The Range Ratio metric provides signals that help identify turning points in stock prices, particularly recovery from price declines. The metric is based on predicted high/low price data and can be shown to conformally map the movement of closing prices after adjustments to the RR and the price series.
The Range Ratio (RR) is the ratio of the predicted k-day price range, divided by the predicted k-trading low price. Thus, when k = 5, the Range Ratio is
where is the predicted high price for the 5-trading day period beginning on trading day t, and is the predicted low price for the same 5-trading day period.
Figure 1 charts a RR based on predicted five-trading day high and low prices for the S&P 500 over 8/29/2018 to 9/28/2020. The top panel shows the raw data for both time series, and the lower panel displays adjusted values. Raw and adjusted daily values of the RR metric are highlighted in red. The blue lines chart daily closing prices of the S&P 500 with the lower panel showing adjusted prices, after subtracting 30-trading day moving averages of previous closing prices. The right vertical axis in the upper and lower panel is for the S&P 500 Index, and the left vertical axis in both panels provides the metric for the RR.
The prominent feature of both charts is the correction February 2020, strongly indicated by the RR indicator. Overall, the conformation of the adjusted RR with adjusted closing prices is notable.
Figure 2 shows more than two decades of price data – 2000 to September 2020. The “spikes” in the RR metric reliably indicate major local minima of the daily S&P 500 closing price series. The February 2020 correction previously noted and other local minima are closely correlated with spikes in the RR. The major price collapse in 2008 October 2008 is linked with the largest RR spike in the chart. While this massive spike precedes the date of the actual minimum price reversal , which occurred March 3, 2009, the RR metric sustains values higher than many other periods in the historic record through to that point until prices start to recover and move up.
These charts are persuasive that the RR signals turning points in the daily closing price series when the RR value rapidly increases to higher values or “spikes.”
Can the RR indicator also signal local maxima in the closing price series, providing guidance for trades?
The answer is a conditional “yes.” Thus, it is possible to identify a single set of maximum and minimum thresholds for the adjusted RR which apply to the whole, more than two decade period shown in Figure 2, and which could support profitable trades – if, in fact, it were institutionally possible to trade the S&P 500.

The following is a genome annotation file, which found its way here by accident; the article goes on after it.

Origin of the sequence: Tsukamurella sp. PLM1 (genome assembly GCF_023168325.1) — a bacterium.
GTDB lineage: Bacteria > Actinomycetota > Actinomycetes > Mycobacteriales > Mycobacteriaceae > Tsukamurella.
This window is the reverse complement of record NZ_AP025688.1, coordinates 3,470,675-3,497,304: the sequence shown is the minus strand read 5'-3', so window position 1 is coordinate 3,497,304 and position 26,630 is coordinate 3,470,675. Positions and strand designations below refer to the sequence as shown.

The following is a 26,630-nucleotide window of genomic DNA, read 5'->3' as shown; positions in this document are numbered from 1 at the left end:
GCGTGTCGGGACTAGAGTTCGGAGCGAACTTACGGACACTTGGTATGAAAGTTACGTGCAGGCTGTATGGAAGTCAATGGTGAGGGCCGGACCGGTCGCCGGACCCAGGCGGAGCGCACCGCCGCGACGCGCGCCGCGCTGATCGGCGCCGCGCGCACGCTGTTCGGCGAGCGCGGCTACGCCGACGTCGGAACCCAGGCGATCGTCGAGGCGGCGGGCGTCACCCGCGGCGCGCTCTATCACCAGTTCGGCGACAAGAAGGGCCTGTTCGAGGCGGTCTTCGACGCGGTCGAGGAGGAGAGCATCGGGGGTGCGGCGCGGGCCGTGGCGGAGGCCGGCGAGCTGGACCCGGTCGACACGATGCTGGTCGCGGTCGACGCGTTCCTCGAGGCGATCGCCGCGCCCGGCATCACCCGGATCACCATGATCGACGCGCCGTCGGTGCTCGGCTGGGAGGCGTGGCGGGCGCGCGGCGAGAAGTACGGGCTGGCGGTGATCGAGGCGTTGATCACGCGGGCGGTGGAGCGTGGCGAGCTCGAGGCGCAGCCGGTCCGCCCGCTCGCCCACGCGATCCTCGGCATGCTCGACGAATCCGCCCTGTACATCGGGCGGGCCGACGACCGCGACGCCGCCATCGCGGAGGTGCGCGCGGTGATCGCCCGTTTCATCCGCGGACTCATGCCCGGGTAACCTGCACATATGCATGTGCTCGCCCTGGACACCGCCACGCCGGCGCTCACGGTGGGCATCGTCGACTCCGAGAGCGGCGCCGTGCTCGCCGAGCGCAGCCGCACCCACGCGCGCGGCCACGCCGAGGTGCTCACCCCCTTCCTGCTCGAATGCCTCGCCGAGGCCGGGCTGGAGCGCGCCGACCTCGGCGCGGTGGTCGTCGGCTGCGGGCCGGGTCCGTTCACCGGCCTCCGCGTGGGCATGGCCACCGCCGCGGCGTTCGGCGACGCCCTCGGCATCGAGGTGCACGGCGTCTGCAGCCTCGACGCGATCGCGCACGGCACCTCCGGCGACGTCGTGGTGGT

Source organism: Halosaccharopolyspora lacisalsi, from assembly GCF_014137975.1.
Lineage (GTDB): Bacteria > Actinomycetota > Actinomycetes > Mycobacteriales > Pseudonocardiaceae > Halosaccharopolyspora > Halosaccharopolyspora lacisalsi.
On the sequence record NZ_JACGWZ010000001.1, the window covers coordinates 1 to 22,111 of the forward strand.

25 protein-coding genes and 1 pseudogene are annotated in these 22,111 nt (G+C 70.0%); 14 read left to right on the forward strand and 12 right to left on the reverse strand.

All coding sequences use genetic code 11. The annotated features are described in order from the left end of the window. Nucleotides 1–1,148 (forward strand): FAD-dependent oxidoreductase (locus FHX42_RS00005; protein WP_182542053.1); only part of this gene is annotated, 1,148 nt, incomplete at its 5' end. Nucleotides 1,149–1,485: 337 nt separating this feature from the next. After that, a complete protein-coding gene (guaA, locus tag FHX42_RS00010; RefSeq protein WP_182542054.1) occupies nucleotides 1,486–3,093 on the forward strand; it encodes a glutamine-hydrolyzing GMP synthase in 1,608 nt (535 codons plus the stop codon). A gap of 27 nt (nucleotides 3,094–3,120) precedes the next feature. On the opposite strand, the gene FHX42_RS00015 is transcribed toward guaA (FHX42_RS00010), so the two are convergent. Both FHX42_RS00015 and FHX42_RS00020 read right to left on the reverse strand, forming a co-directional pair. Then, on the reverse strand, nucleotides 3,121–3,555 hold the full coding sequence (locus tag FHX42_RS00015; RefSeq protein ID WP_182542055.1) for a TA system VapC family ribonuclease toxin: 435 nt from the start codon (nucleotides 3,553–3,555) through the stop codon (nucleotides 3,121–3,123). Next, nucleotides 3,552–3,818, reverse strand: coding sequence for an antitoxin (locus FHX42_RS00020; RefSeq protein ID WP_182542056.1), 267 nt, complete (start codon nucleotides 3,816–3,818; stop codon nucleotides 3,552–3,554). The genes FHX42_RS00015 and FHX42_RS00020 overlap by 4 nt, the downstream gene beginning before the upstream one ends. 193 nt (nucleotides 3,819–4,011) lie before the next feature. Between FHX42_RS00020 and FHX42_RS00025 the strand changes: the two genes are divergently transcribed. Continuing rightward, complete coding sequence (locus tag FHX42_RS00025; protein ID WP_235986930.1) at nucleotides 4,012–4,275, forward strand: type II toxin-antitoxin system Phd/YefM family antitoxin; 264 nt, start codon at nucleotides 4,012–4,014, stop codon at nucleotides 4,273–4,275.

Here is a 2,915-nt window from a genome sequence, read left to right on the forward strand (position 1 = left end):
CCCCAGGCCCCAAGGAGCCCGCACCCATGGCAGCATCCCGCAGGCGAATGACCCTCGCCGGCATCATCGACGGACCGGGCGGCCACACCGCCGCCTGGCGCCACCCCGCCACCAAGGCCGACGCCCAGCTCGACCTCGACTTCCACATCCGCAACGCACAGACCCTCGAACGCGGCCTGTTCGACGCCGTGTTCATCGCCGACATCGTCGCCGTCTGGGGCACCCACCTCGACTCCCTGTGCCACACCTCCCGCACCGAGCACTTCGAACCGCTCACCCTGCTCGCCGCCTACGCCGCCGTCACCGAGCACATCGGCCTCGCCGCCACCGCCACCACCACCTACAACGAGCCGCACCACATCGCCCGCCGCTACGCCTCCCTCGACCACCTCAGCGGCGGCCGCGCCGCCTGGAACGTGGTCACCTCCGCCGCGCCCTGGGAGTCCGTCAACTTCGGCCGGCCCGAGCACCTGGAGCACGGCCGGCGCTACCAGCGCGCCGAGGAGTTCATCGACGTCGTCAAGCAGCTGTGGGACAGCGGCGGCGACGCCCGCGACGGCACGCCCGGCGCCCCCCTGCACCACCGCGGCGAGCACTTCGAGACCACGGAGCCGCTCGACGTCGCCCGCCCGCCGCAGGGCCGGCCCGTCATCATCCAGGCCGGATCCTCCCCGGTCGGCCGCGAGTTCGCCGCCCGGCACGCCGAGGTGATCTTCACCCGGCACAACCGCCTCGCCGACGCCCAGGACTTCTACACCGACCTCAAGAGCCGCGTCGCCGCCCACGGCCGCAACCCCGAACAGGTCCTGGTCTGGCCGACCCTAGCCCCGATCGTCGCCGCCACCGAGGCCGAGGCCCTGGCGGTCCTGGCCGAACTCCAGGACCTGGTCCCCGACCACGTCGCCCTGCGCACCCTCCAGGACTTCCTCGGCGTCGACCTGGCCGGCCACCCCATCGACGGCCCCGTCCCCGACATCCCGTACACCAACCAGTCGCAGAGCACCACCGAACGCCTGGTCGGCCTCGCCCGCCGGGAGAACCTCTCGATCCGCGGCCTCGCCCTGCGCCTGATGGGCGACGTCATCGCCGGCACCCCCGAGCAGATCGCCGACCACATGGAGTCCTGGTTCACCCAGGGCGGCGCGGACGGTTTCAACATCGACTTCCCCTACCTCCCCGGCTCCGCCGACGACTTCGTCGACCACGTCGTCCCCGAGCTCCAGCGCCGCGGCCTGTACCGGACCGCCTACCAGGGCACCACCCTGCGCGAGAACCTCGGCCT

Figure 3 gives a sense of what this partitioning of the trading calendar looks like. Light blue shading indicates trading days for which the value of the adjusted RR indicates a price increase. Periods of price decrease are indicated by white bands.
Figure 4 shows the hypothetical cumulative gain from applying a trading strategy based on the Range Ratio, modified by adjustments. From the end of 2009 to September 2020, this gain is on the order of twice the cumulative gain from a buy and hold approach.
The trading strategy is straight-forward. The RR is shifted down and flipped in sign, as in Figure 1, and, then, a criterion series is generated by calculating a transformation of this adjusted RR on a rolling basis. Long trades are initiated when this criterion series turns positive and are exited the day the criterion series turns negative. Short trades occur in the other trading days in the calendar.
Trading profits based on this modified RR typically avoid drawdowns at major price corrections and dips. This is intrinsic to a technical stock price indicator which functions best in identifying price declines and the point at which they are likely to recover.
The Range Ratio metric presented here is based on predictions of high and low prices for various periods. A specialized finance and econometrics literature provides computational approaches to producing such predictions. Without going too far afield, it is relevant to note that predictions of high and low prices over various periods, like a day, several days, or a minute are consistent with icons of financial theory like “rational expectations” and “efficient markets.” In fact, a random walk, considered over specific time periods, produces maximum and minimum values, since otherwise the random walk would be a flat line.
Another facet of the Range Ratio is its connection to volatility. Volatility is a latent characteristic of a price series, reflected in its variability over time. There is an extensive technical literature on utilizing the price range as an alternate metric of volatility, rather than the conventional standard deviation of daily returns.
Finally, a caveat to the preceding application of the RR is that one needs to know the proper maximum and minimum thresholds for the adjusted RR in order to produce the results shown in Figure 4. A rolling, adaptive algorithm for identifying appropriate thresholds is the only out-of-sample method for identifying the appropriate thresholds.